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# 105 Imaging physics

### Imaging physics

TermDefinition
radiologic physics physics that pertain to the origin, nature, and behavior of x-rays and related types of radiation
science organized and classified knowledge
unit a quantity adopted as a standard of measurement by which other quantities of the same kind can be measured
standard units the basic units in any particular system of measurement: they are used mathematically to describe natural phenomena, derive laws, and predict future events within the realm of nature.
fundamental units length, mass, time
length unit of length in metric is meter
mass quantity of matter in a body of inertia.
time the measure of the duration of events
area the measure of a given surface, depends length.
temperature a measure of the average energy of motion of the molecules of matter.
velocity speed in a given direction
MKS system metric system that is used internationally
specific gravity ration of the density of any material to the density of water
SI units International System which provides for interconversion of units among all branches of science
physics deals with matter and energy and their relation to each other
density mass per unit volume of a substance
work when a force acts upon a body over a distance
energy the actual or potential ability to do work
atom smallest particle of an element that has the characteristic properties of that element
matter anything which occupies space and has inertia
electron carry a negative charge move around the nucleus in an orbit
proton positive particle in nucleus
atomic mass (z) number of protons or positive charges in the nucleus in of an atom denotes the atomic number
element simple substance, cant be decomposed to simpler substances by ordinary means
law of conservation of energy energy can be neither created nor destroyed, the total amount of energy in the universe is constant
potential energy a body may have energy because of its position or its temporarily deformed state.
kinetic energy every moving body can do work because of its motion.
molecule smallest subdivision of a substance having the characteristic properties of that substance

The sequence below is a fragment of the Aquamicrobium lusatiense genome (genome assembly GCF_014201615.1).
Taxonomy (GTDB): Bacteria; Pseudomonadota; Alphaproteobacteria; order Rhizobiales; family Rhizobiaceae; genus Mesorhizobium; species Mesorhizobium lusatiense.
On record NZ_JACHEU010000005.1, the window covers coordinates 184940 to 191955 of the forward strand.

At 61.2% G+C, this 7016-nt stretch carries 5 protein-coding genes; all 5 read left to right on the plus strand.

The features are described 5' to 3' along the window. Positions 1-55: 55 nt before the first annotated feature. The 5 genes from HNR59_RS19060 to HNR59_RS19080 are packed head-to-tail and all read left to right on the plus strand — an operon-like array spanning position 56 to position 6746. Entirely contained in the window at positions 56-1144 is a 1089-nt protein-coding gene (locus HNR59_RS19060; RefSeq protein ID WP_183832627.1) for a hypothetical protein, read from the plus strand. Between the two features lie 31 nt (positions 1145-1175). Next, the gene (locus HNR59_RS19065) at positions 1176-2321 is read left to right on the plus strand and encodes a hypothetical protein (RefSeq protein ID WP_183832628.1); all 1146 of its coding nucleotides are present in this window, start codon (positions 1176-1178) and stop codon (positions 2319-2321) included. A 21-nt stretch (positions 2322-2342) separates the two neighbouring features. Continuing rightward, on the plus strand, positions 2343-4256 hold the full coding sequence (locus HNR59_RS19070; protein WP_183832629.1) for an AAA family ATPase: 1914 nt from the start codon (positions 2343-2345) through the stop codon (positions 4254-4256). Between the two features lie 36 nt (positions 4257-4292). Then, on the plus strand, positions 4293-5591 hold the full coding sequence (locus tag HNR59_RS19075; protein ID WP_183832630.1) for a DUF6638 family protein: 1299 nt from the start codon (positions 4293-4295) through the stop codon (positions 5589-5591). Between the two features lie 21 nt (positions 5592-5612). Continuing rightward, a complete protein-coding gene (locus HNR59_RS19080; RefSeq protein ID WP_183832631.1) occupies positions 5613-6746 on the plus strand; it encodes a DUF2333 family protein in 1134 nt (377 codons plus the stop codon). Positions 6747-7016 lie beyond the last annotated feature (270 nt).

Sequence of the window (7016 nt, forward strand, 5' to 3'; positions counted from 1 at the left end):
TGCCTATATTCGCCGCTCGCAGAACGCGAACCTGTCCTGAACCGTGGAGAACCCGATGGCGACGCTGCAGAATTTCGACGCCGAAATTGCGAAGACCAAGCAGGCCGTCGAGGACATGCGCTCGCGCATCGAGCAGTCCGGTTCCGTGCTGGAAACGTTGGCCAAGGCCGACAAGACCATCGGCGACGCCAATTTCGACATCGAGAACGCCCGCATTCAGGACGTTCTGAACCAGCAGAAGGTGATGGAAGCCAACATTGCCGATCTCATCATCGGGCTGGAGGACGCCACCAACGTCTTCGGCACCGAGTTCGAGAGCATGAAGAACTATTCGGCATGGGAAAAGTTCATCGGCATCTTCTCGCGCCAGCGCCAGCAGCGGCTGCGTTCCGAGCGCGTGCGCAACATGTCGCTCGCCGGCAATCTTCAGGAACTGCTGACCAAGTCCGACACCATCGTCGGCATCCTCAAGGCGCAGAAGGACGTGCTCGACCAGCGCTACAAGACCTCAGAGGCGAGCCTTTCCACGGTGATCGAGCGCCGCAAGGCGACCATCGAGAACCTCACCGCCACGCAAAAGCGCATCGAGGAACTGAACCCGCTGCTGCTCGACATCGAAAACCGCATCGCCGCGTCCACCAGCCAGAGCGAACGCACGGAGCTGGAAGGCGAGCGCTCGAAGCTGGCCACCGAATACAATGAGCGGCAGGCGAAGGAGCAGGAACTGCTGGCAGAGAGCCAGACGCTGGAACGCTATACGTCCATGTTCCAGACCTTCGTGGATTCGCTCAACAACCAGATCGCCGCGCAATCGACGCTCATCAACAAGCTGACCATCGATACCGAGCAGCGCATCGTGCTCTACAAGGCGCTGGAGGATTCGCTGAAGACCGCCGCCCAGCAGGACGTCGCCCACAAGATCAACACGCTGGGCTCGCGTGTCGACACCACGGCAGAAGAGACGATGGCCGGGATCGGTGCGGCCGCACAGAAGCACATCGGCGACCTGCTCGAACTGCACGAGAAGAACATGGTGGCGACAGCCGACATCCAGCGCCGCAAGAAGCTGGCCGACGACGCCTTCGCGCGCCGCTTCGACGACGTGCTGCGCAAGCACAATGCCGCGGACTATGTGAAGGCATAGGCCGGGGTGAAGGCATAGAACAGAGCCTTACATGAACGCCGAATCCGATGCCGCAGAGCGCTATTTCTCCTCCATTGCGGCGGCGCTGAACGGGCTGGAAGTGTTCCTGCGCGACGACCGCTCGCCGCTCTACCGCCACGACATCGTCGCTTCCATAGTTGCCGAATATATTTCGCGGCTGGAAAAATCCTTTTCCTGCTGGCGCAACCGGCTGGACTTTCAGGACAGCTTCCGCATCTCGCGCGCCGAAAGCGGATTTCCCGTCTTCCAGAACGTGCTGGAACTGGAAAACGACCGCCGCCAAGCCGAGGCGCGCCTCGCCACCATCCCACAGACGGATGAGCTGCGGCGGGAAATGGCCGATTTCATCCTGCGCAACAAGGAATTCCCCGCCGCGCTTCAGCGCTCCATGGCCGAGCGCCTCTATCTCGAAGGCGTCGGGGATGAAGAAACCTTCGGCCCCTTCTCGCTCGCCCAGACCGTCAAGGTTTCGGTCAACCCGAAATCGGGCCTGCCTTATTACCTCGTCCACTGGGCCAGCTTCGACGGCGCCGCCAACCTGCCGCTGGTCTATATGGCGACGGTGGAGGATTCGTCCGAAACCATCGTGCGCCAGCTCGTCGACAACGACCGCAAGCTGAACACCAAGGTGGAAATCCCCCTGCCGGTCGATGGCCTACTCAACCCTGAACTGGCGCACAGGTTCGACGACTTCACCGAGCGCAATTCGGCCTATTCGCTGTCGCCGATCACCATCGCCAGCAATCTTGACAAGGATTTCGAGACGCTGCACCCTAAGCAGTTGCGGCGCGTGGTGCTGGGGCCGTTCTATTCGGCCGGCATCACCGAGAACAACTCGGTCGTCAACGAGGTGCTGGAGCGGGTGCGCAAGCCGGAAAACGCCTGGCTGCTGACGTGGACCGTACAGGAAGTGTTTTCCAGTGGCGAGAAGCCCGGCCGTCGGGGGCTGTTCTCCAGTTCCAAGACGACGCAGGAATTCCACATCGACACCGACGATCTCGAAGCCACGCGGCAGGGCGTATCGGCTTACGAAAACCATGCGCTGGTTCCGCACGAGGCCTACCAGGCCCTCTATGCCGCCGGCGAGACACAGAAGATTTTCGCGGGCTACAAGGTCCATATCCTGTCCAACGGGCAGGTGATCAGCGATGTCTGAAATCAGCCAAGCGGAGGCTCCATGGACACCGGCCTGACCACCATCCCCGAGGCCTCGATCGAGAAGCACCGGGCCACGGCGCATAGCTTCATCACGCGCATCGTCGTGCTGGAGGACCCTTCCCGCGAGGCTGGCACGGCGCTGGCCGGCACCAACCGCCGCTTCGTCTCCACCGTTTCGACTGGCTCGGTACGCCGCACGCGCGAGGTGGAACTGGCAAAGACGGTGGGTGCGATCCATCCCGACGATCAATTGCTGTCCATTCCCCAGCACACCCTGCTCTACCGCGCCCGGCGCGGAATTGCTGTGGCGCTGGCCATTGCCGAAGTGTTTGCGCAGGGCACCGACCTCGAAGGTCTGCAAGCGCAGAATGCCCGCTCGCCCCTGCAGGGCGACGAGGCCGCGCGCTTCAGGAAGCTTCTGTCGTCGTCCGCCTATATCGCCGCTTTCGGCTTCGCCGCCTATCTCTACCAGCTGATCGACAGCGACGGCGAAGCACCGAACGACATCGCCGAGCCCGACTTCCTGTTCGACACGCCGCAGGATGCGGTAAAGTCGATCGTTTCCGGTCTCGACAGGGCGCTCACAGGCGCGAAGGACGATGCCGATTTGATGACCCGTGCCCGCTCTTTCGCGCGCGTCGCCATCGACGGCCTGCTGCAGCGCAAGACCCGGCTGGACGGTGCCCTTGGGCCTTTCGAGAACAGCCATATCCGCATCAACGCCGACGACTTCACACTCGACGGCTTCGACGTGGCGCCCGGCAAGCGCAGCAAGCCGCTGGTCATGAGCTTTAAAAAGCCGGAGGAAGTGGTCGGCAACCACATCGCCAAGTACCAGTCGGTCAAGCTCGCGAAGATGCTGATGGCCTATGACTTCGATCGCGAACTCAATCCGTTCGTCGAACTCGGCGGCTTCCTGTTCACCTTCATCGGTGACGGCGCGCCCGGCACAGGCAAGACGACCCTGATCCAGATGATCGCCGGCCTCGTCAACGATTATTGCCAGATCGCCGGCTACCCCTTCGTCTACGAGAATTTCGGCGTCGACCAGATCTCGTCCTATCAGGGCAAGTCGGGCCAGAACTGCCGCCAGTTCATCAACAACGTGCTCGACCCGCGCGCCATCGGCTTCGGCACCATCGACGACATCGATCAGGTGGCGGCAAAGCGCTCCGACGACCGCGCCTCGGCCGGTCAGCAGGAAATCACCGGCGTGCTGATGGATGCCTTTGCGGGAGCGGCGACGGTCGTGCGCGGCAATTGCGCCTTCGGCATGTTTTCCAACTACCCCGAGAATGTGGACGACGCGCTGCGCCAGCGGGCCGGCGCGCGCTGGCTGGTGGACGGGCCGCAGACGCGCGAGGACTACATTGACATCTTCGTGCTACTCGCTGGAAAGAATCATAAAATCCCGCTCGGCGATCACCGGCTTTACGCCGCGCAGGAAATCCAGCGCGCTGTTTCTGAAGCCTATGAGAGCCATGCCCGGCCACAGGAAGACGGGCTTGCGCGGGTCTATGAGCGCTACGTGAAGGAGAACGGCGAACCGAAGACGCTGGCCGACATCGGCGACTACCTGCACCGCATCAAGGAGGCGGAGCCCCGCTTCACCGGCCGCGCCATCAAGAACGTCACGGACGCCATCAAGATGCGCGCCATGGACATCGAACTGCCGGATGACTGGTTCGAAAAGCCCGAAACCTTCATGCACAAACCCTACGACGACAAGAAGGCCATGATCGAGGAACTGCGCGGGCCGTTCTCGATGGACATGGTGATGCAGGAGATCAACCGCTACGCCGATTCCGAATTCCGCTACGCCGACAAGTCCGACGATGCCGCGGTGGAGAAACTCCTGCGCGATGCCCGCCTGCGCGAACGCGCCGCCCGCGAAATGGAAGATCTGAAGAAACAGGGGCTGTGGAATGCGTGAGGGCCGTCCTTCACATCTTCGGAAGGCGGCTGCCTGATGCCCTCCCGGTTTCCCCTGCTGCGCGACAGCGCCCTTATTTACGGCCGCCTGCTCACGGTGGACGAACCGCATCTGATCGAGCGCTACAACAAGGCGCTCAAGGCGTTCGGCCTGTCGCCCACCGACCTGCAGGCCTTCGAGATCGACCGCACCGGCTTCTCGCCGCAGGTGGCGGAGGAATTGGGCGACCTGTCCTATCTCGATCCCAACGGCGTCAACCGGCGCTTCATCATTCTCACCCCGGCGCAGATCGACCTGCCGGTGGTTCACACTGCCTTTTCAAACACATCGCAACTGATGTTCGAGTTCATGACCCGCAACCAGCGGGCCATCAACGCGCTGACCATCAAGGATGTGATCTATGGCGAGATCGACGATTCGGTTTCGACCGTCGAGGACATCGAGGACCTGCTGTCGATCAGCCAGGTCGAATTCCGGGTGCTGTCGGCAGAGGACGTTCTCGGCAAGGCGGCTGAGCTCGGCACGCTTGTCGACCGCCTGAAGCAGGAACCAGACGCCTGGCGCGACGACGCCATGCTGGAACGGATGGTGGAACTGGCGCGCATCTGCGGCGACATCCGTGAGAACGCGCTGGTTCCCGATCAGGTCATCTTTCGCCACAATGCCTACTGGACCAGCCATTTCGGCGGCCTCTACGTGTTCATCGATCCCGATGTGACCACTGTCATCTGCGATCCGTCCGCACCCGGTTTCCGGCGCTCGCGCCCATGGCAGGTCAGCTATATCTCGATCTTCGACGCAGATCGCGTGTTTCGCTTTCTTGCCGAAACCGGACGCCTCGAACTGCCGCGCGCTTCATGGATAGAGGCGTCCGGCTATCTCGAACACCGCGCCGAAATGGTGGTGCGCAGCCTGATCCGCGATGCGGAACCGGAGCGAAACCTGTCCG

substances any material that has a definite, constant composition
neutron elementary neutral particles having virtually the same mass as the proton
energy level electrons whose orbits are at a particular distance from the nucleus are grouped together and designated as belonging to a particular shell.
nucleus (a) contains most of the mass and denotes its mass number or atomic number.
ions atom or a group of atoms that has an electric charge
compound complex substances formed by a chemical union
ionization produced through addition or removal of orbital electrons
isotopes atoms of the same element having different mass numbers
electrification process of removing or adding electrons
friction removal of e- from one object by rubbing it with another of a different kind
electrostatics the branch of physics that deals with stationary or electric charges
ground connected to wet earth by a conductor
induction when a charged body is brought near an uncharged body
contact when a body charged by friction touches an uncharged object
electric circuit the path over which the current flows
potential difference difference in electrical potential energy between two points in an electric circuit
emf (electromotive force) the maximum difference of potential between the terminals of a battery
volts potential difference which maintain a current of ampere in a circuit whose resistance in one ohm
voltmeter measures in colts the potential difference between any two points in a circuit.
ammeter measures in amperes the quantity of electric charge flowing per second.
series circuit an electric circuit whose conponent parts are arranged end to end so that current passes consecutively through each part.
parallel circuit wherin the component parts are connected as branches of the main circuit so that the current is divided among them
direct current current of constant strength flowing always in the same direction
current electrical impulse. the amount of electric charge flowing per second
capacitor charged body stores electrical energy if it is insulated to prevent the charge from leaking away.
resistance property of the circuit which or hinders the flow of an electric current
conductor under certain conditions , electric charges can be made to drift through a suitable material ( metals)
insulator offer tremendous resistance to the flow of electricity ( glass, plastic, rubber)
magnetism the ability of certain materials to attract iron , cobalt or nickel
magnetic field a zone of influence
magnetic flux the more closely spaced lines the stronger will be the field.
magnetic induction when a piece of nonmagnetized iron is brought near one pole of a magnet, the end of the pole nearest the iron asumes the opposite polarity
magnetic permeability the ease with which a given material can be magnetized
ferromagnetic material magnetic material, includes iron cobalt and nickel
paramagnetic materials freebly attracted by a magnet. extremeley low magnetic permeability. ex. platinum
nonmagnetic materials not attracted by a magnet because they are not suscepticle to magnetic incduction . ex. wood, glass, and plastic
diamagnetic materials repelled by a magnet. ex beryllium and bismuth
Created by: nemracf13